where, again, dΩ2 is the standard metric on the 2-sphere. Here G is the gravitation constant and M is a constant with the dimensions of mass. Its derivation can be found here. The Schwarzschild metric approaches the Minkowski metric as M approaches zero (except at the origin where it is undefined). Similarly, when r goes to infinity, the Schwarzschild metric approaches the Minkowski metric.

Other metrics

Other notable metrics are Eddington–Finkelstein coordinates, Friedmann–Lemaître–Robertson–Walker metric, Gullstrand–Painlevé coordinates, Isotropic coordinates, Kerr metric, Kerr–Newman metric, Kruskal–Szekeres coordinates, Lemaitre metric, Reissner–Nordström metric, Rindler coordinates. Some of them are without the event horizon [1] or can be without the gravitational singularity.


The metric g defines a natural volume form, which can be used to integrate over spacetimes. In local coordinates xμ of a manifold, the volume form can be written

\mathrm{vol}_g = \sqrt{|\det g|}\,dx^0\wedge dx^1\wedge dx^2\wedge dx^3

where det g is the determinant of the matrix of components of the metric tensor for the given coordinate system.


The metric g completely determines the curvature of spacetime. According to the fundamental theorem of Riemannian geometry, there is a unique connection ∇ on any semi-Riemannian manifold that is compatible with the metric and torsion-free. This connection is called the Levi-Civita connection. The Christoffel symbols of this connection are given in terms of partial derivatives of the metric in local coordinates xμ by the formula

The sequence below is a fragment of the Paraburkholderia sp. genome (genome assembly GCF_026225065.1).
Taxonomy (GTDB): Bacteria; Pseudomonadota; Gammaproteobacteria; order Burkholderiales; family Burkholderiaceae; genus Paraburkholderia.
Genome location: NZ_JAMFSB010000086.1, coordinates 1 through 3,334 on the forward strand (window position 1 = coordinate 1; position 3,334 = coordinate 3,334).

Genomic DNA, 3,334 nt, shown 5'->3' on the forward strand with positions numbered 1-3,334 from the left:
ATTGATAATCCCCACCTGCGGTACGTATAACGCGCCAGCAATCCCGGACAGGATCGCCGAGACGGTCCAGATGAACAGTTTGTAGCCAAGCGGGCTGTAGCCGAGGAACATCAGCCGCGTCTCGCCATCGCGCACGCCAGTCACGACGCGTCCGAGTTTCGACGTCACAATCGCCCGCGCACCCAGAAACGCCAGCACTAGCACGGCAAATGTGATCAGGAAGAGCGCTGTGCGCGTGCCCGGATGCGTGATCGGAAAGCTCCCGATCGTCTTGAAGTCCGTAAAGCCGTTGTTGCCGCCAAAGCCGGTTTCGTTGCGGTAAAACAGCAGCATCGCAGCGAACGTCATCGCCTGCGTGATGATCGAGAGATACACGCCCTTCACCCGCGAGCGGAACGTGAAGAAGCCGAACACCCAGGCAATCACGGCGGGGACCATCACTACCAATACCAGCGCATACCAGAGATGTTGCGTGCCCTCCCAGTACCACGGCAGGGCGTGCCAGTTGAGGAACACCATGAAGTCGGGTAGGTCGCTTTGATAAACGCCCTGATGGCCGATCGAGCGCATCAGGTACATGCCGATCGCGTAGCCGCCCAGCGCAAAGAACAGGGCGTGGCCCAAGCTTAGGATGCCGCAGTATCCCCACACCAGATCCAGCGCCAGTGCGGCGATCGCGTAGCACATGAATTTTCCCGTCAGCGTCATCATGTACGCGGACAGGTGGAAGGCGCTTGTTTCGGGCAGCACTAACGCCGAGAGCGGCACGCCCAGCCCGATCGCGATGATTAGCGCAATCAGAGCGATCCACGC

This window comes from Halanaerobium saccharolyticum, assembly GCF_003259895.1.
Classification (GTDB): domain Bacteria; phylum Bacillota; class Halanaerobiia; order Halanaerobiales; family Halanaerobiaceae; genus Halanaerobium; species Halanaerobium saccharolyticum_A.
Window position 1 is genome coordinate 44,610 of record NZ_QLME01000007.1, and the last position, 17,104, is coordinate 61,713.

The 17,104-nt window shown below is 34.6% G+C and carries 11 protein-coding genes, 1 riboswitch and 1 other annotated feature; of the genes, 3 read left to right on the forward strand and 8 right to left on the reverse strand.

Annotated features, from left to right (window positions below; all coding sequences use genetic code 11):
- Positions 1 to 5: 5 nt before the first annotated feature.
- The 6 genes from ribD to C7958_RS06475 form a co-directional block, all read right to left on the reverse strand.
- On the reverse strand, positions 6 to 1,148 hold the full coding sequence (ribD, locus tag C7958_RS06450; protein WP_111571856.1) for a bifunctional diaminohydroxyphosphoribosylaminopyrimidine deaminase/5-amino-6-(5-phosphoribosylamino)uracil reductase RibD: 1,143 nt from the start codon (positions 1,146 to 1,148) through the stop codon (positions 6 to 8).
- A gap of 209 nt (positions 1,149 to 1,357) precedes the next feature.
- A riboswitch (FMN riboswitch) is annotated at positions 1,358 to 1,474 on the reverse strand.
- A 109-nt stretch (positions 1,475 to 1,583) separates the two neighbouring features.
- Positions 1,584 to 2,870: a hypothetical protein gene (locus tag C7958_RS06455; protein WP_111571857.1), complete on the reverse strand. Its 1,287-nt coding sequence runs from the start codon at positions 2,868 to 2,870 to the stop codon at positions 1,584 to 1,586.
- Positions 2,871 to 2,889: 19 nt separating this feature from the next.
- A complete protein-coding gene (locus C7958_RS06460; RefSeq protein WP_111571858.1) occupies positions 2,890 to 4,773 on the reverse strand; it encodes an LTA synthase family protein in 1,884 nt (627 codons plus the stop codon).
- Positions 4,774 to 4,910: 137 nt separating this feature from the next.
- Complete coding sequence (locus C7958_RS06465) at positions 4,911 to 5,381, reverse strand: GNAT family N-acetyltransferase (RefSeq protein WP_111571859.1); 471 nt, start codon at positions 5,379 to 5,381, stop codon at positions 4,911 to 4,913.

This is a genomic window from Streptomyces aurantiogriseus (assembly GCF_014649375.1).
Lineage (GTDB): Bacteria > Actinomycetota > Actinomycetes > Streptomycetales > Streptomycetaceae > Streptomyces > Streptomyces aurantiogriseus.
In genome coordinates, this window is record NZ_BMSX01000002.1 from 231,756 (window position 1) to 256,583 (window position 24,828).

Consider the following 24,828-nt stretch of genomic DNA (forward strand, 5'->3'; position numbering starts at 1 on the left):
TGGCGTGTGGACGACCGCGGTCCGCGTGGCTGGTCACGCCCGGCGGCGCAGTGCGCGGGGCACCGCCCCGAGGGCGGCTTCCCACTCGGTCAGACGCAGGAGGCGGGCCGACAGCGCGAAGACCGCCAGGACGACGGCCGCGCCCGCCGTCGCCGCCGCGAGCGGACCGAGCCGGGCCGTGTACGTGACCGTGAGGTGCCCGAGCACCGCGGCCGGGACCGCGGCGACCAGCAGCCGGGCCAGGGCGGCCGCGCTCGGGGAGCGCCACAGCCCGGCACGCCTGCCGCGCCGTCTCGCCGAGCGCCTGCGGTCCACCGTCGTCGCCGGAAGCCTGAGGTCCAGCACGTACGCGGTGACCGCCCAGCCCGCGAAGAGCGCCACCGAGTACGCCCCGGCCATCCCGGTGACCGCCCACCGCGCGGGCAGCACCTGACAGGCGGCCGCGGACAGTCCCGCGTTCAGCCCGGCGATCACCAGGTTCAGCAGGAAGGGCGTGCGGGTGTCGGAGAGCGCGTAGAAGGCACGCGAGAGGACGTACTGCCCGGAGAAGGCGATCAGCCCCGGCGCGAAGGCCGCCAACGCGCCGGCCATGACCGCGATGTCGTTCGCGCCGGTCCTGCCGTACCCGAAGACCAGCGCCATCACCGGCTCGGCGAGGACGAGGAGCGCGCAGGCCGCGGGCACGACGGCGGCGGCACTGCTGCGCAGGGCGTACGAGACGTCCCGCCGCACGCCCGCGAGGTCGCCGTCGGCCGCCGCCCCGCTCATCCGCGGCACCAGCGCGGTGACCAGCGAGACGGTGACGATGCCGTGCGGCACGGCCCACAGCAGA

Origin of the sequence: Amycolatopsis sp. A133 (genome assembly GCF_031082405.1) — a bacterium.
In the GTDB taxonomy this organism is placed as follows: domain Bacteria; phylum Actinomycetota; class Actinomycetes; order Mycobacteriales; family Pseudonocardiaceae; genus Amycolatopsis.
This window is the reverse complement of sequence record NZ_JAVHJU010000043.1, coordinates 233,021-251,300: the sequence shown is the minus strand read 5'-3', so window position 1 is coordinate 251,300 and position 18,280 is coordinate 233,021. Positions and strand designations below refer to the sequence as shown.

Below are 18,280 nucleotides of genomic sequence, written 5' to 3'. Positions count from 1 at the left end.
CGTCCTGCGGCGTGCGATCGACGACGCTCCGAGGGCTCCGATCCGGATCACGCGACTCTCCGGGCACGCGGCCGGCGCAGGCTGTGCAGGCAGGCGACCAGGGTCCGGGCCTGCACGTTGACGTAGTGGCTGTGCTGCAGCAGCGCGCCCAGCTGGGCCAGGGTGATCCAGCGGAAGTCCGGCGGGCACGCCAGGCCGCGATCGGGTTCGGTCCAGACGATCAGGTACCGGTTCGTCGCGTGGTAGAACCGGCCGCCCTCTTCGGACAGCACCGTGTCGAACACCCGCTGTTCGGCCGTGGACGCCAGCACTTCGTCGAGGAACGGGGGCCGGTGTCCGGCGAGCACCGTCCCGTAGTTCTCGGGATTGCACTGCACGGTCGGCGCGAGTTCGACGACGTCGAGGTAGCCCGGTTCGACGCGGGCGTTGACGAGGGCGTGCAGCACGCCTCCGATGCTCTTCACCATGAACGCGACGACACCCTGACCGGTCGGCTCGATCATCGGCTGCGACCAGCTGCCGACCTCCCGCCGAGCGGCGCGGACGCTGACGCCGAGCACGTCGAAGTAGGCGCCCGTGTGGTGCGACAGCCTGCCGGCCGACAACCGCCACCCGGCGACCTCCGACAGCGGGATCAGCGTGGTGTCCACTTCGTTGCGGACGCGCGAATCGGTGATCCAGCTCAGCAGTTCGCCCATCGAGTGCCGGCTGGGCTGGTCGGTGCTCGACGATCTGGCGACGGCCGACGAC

\Gamma^\lambda {}_{\mu\nu} = {1 \over 2} g^{\lambda\rho} \left( {\partial g_{\rho\mu} \over \partial x^\nu} + {\partial g_{\rho\nu} \over \partial x^\mu} - {\partial g_{\mu\nu} \over \partial x^\rho} \right) .

The curvature of spacetime is then given by the Riemann curvature tensor which is defined in terms of the Levi-Civita connection ∇. In local coordinates this tensor is given by:

{R^\rho}_{\sigma\mu\nu} = \partial_\mu\Gamma^\rho {}_{\nu\sigma}
 - \partial_\nu\Gamma^\rho {}_{\mu\sigma}
 + \Gamma^\rho {}_{\mu\lambda}\Gamma^\lambda {}_{\nu\sigma}
 - \Gamma^\rho {}_{\nu\lambda}\Gamma^\lambda {}_{\mu\sigma}.

The curvature is then expressible purely in terms of the metric g and its derivatives.

Einstein's equations

One of the core ideas of general relativity is that the metric (and the associated geometry of spacetime) is determined by the matter and energy content of spacetime. Einstein's field equations:

R_{\mu\nu} - {1\over 2}R g_{\mu\nu} = 8\pi G\,T_{\mu\nu}


  R_{\nu \rho} \ \stackrel{\mathrm{def}}{=}\ {R^{\mu}}_{\nu\mu \rho}

relate the metric (and the associated curvature tensors) to the stress-energy tensor Tμν. This tensor equation is a complicated set of nonlinear partial differential equations for the metric components. Exact solutions of Einstein's field equations are very difficult to find.

See also


  1. ^ D. J. Leiter and S. L. Robertson, "Einstein revisited: Gravitation in curved spacetime without event horizons". Submitted to General Relativity and Gravitation on January 2001.

See general relativity resources for a list of references.